Global Warming "Tipping Points" Reached, Scientist Says

Mason Inman in San Francisco, California
for National Geographic News
December 14, 2007
Earth has already crossed a number of climate change "tipping points" at which today's levels of greenhouse gases will cause additional large and rapid changes, a leading climate scientist said yesterday.

But it's not too late to avoid much of the damage by curbing the use of fossil fuels such as oil and coal, climatologist James Hansen added during a presentation at the American Geophysical Union fall meeting in San Francisco.

Such fuels are responsible for most of human-caused emissions of carbon dioxide (CO2), which are widely believed to be driving global warming.

Today's level of CO2 in the atmophere is enough to cause Arctic sea ice cover and massive ice sheets such as in Greenland to eventually melt away, said Hansen, of the NASA Goddard Institute for Space Studies in New York City.

Climate zones such as the tropics and temperate regions will continue to shift, and the oceans will become more acidic, endangering much marine life, he added. (Related: "Climate Change Pushing Tropics Farther, Faster" [December 3, 2007].)

"I think in most of these cases, we have already reached the tipping point," Hansen said.

But there's still hope if people soon change how they use energy.

"In my opinion, we have not passed the point of no return, so that it's still possible to avoid the impacts," Hansen said

"The problem is that it's just been taken as a God-given fact that we're going to burn all of these fossil fuels and let the CO2 in the atmosphere," he added.

"You just can't do that if you're going to keep this planet resembling the one that we've had for the last 10,000 years."

Chilly News

Melting ice and subsequent increases in ocean levels were among the most cited examples of reaching or nearing a tipping point.

"The very small warming that's happened to date is having a large effect—pretty much everywhere we look—on the ice of the planet," said Richard Alley of Pennsylvania State University in University Park.

"Pretty much every glacier on the planet has been shrinking," he added.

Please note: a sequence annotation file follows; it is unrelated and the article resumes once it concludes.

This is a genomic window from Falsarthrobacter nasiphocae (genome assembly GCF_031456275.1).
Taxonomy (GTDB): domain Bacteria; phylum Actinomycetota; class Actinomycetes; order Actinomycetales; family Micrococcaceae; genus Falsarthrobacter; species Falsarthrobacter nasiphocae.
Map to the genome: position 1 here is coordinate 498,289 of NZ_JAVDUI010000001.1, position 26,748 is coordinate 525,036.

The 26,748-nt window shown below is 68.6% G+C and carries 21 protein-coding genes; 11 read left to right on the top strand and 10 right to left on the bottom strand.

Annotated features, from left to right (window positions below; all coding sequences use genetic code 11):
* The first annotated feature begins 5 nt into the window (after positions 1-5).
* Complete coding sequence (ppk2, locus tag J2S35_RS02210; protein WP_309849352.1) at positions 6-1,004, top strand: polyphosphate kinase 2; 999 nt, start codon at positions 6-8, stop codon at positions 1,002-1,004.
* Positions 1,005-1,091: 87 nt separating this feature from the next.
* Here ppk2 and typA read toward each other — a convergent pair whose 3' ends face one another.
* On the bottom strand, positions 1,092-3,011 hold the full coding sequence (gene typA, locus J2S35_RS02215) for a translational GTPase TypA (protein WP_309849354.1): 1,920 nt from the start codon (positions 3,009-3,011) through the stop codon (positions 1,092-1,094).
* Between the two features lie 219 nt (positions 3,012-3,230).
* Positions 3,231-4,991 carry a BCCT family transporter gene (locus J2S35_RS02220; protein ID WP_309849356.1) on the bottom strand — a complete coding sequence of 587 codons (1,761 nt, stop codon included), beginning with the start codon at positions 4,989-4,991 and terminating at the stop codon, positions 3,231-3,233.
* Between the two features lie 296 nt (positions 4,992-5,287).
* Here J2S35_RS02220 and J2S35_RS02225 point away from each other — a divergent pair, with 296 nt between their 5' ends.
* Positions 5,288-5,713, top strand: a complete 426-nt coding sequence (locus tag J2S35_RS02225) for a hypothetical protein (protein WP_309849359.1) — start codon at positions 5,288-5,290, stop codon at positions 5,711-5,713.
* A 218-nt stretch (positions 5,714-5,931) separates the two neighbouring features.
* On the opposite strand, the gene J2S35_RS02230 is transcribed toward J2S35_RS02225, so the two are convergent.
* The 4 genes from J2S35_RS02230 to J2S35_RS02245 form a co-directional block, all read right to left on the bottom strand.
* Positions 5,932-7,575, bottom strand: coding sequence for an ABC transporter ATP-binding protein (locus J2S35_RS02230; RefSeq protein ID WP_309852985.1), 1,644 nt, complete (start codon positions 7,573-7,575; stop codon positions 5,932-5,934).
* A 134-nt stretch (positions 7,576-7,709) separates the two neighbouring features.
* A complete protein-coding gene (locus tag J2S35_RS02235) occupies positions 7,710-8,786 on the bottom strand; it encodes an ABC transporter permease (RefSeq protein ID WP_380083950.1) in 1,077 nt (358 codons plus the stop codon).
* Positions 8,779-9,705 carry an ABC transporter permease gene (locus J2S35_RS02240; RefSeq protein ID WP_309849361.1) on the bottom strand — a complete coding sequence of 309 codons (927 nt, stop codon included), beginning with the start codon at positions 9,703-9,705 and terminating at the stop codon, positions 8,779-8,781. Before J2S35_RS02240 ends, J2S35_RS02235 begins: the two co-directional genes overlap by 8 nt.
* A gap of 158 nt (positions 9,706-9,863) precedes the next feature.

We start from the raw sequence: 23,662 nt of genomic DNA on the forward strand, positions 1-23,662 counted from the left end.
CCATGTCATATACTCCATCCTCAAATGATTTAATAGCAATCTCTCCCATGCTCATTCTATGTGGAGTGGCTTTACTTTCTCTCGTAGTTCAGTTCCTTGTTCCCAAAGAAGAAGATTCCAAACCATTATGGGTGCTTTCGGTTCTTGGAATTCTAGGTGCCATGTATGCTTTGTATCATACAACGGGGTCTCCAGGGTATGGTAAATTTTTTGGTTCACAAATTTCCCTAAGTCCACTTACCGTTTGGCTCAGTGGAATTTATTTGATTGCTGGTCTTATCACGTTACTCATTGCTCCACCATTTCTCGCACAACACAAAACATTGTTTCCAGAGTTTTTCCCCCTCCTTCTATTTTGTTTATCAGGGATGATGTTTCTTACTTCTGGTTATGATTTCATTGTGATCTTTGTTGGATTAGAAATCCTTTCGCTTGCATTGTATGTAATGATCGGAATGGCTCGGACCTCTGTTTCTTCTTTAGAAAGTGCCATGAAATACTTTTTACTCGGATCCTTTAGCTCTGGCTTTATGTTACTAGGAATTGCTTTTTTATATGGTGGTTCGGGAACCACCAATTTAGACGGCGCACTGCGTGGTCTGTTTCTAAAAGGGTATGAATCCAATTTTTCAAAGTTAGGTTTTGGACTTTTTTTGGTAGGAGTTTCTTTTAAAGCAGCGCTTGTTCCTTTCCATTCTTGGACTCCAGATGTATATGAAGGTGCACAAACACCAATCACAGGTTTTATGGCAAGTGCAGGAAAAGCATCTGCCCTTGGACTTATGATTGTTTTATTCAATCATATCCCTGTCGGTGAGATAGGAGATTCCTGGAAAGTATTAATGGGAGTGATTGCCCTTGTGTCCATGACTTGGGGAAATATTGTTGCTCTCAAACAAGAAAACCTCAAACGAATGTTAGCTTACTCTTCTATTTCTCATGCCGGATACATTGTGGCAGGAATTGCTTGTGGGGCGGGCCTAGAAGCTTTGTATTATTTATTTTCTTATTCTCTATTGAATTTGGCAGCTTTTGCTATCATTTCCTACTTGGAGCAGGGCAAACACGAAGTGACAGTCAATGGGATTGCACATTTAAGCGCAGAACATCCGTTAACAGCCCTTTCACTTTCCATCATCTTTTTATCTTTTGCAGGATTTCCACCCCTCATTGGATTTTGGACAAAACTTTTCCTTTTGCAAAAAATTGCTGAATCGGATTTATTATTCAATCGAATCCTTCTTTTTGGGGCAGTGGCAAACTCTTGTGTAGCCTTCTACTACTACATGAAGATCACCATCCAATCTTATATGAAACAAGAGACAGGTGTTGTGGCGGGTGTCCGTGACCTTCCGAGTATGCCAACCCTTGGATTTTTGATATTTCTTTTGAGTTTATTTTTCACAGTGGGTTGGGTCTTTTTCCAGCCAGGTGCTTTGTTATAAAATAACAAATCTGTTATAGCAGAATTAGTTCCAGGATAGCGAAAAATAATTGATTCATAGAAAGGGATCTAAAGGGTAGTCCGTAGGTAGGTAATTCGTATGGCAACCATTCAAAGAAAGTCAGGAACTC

Earlier research had also suggested that the Greenland and Antarctic ice sheets are melting and contributing to sea level rise.

New research presented at the San Francisco meeting this week "shows this really is right," Alley said. "Very recently there has been loss from these ice sheets."

The future has more in store, he said.

"The warming which will be coming, under various [projections], is very large compared to what we've seen so far," Alley said.

"We don't believe you can dump an ice sheet in decades. It would be at least centuries, if not longer," Alley said.

"But [it] is possible that we can reach that tipping point that commits us to [such rapid melting] within decades."

For the so-called perennial sea ice in the Arctic, which stays frozen through each summer, it may already be too late, according to another scientist. (Related: "Warming Oceans Contributed to Record Arctic Melt" [December 14, 2007].)

"I think the tipping point for perennial sea ice has already passed," said Josefino Comiso of the NASA Goddard Space Flight Center in Greenbelt, Maryland.

"It looks like the perennial sea ice will continue to decline and there's no hope for it to recover," Comiso added yesterday at the San Francisco meeting.

Time to Act

If people stop burning fossil fuels soon or are able to capture CO2 before it reaches the air, then we may be able to reduce the level of the gas in the atmosphere, Hansen said.

"It's going to be very interesting the next few decades," he added.

"We either begin to roll back not only the emissions [of carbon dioxide] but also the absolute amount in the atmosphere, or else we're going to get big impacts."

"We should set a target of CO2" that's low enough to avoid the point of no return, he said.

The CO2 tipping point for many parts of the climate is around 300 to 350 parts per million, Hansen estimated.

This is below today's level of about 380 parts per million and a much more ambitious target than even the greenest governments, such as those of Germany and Britain, have announced.

The oceans and land currently absorb roughly half of the CO2 people emit each
year, Hansen said.

So if humans stop emitting CO2 through fossil fuel use, the gas would continue to be soaked up and levels in the atmosphere would drop.

"We have to figure out how to live without fossil fuels someday," Hansen said. "Why not sooner?"

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